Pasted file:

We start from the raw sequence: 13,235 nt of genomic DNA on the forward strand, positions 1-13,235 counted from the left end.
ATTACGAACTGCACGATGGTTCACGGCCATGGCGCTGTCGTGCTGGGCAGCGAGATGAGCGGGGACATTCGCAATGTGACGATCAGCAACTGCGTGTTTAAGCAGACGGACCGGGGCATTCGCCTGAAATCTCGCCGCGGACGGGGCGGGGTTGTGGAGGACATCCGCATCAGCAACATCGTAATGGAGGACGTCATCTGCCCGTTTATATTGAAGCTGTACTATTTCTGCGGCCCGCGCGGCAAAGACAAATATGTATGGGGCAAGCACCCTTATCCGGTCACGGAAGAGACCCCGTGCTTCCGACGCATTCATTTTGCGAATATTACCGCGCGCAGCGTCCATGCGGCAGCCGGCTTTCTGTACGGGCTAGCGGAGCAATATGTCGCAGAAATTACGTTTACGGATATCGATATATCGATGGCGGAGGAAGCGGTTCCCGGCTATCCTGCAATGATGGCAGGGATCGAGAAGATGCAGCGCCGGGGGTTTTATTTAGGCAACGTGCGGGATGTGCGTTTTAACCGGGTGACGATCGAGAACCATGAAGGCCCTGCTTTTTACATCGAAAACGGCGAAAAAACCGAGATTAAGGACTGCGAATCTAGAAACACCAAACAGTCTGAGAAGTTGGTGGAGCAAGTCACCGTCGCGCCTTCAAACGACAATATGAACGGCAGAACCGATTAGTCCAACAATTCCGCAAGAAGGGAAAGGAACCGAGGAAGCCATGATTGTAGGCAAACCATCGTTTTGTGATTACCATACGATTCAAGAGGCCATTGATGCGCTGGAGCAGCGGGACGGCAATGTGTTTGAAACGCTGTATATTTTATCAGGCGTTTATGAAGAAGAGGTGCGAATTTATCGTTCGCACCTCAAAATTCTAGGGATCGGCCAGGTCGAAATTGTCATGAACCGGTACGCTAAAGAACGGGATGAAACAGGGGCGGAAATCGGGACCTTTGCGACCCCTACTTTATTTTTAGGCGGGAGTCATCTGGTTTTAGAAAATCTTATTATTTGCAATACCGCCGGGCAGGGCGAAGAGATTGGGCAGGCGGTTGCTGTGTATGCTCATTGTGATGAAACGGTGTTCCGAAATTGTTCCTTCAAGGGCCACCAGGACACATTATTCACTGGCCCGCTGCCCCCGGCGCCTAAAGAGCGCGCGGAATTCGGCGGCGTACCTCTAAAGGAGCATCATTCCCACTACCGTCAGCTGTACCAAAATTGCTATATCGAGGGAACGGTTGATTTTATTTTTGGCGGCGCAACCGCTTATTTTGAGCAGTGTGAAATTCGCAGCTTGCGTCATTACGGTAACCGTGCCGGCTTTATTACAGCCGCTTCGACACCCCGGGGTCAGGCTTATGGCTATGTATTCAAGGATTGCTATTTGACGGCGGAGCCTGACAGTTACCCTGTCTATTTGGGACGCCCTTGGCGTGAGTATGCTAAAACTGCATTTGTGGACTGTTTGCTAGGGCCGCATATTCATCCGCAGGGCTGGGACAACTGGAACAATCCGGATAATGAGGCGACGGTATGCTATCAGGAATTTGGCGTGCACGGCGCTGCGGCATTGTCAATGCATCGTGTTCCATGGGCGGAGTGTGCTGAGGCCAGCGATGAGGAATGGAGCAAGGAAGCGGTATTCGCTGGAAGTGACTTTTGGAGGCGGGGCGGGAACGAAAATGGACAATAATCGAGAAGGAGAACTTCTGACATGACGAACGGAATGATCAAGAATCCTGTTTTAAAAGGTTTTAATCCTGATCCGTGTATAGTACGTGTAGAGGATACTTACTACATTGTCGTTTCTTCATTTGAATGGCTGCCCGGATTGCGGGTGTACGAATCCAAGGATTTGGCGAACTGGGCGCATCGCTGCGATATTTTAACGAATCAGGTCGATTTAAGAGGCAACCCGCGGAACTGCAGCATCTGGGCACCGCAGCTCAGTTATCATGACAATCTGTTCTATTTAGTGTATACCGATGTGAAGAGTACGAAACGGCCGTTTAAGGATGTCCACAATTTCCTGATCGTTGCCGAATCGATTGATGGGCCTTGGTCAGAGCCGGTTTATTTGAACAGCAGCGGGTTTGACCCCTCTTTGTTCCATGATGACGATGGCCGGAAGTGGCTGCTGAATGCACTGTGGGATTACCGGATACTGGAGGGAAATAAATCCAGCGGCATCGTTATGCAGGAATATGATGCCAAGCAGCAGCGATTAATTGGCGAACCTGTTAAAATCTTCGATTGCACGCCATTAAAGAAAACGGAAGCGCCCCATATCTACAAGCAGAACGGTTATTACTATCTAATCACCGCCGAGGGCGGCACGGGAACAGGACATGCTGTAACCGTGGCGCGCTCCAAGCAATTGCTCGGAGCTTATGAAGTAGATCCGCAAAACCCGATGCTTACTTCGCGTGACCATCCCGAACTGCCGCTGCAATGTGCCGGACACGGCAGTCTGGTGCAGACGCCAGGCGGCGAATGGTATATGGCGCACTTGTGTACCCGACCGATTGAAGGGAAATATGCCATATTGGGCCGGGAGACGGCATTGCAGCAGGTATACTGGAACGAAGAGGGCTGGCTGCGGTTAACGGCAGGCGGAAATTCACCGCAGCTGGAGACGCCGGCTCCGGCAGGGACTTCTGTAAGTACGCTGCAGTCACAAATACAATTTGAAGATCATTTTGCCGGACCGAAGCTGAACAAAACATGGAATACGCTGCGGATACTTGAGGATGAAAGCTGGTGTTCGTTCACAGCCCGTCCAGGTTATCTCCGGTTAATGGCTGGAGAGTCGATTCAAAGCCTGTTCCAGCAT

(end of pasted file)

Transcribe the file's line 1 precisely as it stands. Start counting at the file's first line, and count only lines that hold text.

We start from the raw sequence: 13,235 nt of genomic DNA on the forward strand, positions 1-13,235 counted from the left end.